We should realize that our encounter with the historical Christ is mediated through Scripture and that our encounter with Scripture is mediated through our hermeneutics which in turn functions as a mere building block for a constructive theology of our own making. It is wrong to think that evangelical foundationalism (or any theological method for that matter) has the monopoly on the real Jesus. Other people are also in the business of listening to Jesus. They may be Roman Catholics, liberals, liberation theologians of various kinds, but what unites them is the desire to address the call of Jesus to discipleship in a plurality of contexts. They picture themselves sitting at Jesus’ feet and consider themselves his disciples. I find it remarkable, for instance, how Bonhoeffer, who is adored by many evangelicals as a great example of discipleship and martyrdom, arrived at his radical lifestyle through a liberal paradigm. Ironically it is the liberal Bonhoeffer who is one of evangelicalism’s most celebrated heroes!
3. The One we call Jesus is always partly the product of our own imagination, shaped in our image. It is so easy for us to reduce the challenge of Jesus Christ to merely one aspect of our existence. For some this turns into the call for justice or equality, for others to private ethical existence. To the extent that we narrow the call to discipleship to merely one part of our existence, we betray the very Christ we claim to follow. As an evangelical I am deeply concerned about evangelicalism’s preference for a Jesus who merely resides in the Christian’s heart. Inner motives are judges, the ethical boundaries of the ecclesial community are held in high esteem, but nothing really changes. Discipleship is prone to be reduced to something that is utterly detached from a world in which human trafficking, violence, ecological destruction, and economic oppression continue unhampered. It is de-incarnated discipleship.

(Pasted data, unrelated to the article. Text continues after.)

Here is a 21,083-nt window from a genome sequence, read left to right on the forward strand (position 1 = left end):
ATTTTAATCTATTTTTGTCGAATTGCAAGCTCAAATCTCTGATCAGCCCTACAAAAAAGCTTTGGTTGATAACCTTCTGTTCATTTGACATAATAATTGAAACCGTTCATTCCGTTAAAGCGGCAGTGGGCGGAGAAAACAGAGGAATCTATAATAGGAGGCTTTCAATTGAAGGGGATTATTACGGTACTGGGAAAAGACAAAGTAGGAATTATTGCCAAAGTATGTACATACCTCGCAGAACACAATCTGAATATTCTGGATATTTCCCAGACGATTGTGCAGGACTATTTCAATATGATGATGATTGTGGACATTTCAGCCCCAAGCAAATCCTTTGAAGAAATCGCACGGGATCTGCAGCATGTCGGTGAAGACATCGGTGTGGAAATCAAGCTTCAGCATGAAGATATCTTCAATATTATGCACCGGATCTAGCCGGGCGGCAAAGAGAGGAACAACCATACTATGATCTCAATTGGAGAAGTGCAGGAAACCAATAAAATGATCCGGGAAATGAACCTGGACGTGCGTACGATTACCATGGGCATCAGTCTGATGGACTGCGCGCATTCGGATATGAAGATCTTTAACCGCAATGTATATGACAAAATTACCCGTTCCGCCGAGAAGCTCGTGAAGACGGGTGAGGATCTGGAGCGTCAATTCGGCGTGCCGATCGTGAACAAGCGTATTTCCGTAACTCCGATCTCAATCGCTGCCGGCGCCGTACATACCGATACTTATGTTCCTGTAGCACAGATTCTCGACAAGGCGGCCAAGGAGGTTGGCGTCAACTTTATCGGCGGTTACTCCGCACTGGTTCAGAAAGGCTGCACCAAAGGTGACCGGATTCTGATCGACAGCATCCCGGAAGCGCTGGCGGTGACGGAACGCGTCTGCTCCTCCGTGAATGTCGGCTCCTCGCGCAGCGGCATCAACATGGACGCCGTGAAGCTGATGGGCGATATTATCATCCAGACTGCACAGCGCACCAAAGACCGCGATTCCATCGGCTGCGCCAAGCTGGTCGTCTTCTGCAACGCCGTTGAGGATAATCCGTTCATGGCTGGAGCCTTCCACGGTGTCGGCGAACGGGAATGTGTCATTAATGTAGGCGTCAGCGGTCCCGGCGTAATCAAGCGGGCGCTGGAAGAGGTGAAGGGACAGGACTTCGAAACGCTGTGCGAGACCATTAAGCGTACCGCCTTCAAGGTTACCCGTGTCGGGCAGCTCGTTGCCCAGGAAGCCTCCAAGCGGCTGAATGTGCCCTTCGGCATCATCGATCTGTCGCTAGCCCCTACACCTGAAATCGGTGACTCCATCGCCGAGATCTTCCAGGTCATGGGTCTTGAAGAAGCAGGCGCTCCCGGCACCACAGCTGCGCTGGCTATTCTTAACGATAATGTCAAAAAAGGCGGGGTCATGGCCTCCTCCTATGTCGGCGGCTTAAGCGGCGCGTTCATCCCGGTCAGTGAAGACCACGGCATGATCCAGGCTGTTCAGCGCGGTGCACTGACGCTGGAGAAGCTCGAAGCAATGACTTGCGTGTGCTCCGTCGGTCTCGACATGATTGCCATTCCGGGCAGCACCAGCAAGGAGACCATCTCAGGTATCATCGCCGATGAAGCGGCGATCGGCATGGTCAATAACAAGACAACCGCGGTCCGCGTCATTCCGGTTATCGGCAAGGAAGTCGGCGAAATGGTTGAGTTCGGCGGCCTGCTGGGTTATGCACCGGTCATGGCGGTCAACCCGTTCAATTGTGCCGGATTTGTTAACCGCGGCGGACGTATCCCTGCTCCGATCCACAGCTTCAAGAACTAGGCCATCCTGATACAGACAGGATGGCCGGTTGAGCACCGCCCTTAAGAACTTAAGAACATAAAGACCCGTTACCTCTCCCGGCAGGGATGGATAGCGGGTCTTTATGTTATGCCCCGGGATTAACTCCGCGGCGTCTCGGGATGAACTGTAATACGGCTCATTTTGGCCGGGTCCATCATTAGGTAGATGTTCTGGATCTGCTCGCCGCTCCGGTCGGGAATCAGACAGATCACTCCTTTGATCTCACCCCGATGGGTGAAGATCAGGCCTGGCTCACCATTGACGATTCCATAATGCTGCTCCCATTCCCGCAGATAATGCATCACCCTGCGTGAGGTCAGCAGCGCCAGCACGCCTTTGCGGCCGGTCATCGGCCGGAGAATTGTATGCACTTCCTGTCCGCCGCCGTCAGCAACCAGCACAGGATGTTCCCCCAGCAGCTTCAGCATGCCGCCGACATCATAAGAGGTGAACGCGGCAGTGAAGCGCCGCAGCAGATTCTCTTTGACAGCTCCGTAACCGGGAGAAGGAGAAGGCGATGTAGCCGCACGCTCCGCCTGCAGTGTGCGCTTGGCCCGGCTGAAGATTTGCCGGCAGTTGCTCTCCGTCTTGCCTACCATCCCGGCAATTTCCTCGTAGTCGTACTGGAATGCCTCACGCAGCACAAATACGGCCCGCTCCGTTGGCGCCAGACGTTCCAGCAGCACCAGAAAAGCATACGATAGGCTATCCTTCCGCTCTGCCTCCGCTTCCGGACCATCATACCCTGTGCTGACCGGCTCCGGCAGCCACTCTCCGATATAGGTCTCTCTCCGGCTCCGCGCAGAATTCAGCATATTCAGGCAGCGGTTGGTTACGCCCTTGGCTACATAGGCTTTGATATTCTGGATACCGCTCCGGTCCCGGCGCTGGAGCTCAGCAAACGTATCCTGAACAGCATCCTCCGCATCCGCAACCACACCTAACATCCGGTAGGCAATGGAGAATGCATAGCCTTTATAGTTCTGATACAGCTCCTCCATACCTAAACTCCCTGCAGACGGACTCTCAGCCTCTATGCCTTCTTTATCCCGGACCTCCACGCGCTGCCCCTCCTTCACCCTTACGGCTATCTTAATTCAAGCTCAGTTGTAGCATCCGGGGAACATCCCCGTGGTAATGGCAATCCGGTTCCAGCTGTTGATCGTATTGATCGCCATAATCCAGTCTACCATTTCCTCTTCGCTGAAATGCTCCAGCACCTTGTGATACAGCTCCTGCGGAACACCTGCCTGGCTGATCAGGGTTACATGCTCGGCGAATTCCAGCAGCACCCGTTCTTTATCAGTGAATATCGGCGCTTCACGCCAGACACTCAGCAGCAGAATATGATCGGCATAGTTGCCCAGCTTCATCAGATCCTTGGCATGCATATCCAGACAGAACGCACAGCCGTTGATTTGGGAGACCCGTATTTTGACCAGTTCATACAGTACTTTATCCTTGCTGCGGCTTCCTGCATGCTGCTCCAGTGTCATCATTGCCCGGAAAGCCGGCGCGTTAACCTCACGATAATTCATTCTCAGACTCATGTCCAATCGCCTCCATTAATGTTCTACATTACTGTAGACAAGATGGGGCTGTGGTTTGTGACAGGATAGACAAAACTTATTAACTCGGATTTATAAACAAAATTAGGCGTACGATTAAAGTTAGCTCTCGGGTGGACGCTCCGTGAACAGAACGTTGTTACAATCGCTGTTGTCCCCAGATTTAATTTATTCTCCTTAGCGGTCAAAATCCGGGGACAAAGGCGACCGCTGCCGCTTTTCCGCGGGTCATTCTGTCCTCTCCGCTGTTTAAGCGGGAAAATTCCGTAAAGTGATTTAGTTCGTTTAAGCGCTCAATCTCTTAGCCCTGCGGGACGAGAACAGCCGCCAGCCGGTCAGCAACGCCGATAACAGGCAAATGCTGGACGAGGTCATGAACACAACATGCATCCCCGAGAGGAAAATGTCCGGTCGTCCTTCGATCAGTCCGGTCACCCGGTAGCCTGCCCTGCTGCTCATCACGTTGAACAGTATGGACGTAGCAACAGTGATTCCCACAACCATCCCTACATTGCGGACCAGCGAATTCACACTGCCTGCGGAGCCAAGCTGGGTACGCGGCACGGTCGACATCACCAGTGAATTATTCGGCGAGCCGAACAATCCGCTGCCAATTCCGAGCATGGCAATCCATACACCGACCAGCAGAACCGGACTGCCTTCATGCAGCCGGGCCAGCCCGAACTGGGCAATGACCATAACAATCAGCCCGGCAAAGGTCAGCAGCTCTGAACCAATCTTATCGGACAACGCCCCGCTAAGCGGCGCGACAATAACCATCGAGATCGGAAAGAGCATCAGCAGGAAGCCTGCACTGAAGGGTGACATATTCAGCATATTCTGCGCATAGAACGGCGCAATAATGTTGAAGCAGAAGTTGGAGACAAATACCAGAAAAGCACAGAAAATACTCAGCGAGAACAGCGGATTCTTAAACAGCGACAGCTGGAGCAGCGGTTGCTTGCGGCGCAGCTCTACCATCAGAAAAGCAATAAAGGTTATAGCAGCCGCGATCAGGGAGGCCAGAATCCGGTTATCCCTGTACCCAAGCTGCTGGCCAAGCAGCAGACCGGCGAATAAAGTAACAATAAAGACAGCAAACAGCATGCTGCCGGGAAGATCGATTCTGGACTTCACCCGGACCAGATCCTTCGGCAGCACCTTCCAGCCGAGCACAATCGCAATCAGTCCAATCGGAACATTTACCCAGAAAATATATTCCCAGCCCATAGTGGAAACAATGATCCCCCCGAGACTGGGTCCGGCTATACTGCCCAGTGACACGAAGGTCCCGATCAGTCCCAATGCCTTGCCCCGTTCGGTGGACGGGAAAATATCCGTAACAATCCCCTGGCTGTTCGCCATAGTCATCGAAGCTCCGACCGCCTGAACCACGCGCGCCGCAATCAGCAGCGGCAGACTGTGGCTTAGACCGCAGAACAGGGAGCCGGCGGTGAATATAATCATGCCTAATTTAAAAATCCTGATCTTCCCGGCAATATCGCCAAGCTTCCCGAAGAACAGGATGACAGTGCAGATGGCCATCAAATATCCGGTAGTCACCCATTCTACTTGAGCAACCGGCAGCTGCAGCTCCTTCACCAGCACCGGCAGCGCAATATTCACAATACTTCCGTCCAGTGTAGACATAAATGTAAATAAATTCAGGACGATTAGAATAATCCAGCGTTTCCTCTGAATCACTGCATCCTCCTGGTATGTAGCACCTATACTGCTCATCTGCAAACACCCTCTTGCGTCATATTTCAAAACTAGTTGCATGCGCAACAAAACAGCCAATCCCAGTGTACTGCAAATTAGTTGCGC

We need to realize that the encounter with Christ must be an existential encounter. Christ is the Other over against us. He is not merely the hermeneutically sanitized Christ of our own constructive theologies. We cannot get around the mediated forms, but if Christ is real he will break through these layers and address us. The real Christ will speak to the real me with all of its shortcomings. Postmodern deconstruction is not a new fad. It has happened throughout history whenever women and men were encountered by the living God; when they were addressed in their existential situation and found themselves exposed to the truth of God. As such discipleship is perpetually self-reflective. Discipleship means deconstruction: what we are, is exposed for what it is so that a new construction may begin that conforms us to Christ who is our role model. Throwing “off everything that hinders and the sin that so easily entangles”, then, becomes the transformation that is divinely required in my particular context. Motivations are judged; blind spots are exposed; secrets are brought to light; transformation happens; relationships are renewed; the self-giving begins.
These three aspects, then, I think to be most relevant in our current situation. So much change has to take place in the way we think about our relationship to the world, our ideas about how we have access to Christ, and the way Christ addresses us, before we can begin to understand what it means to follow Jesus Christ today. And the need to do so is urgent simply because we have been called to be disciples of Jesus Christ.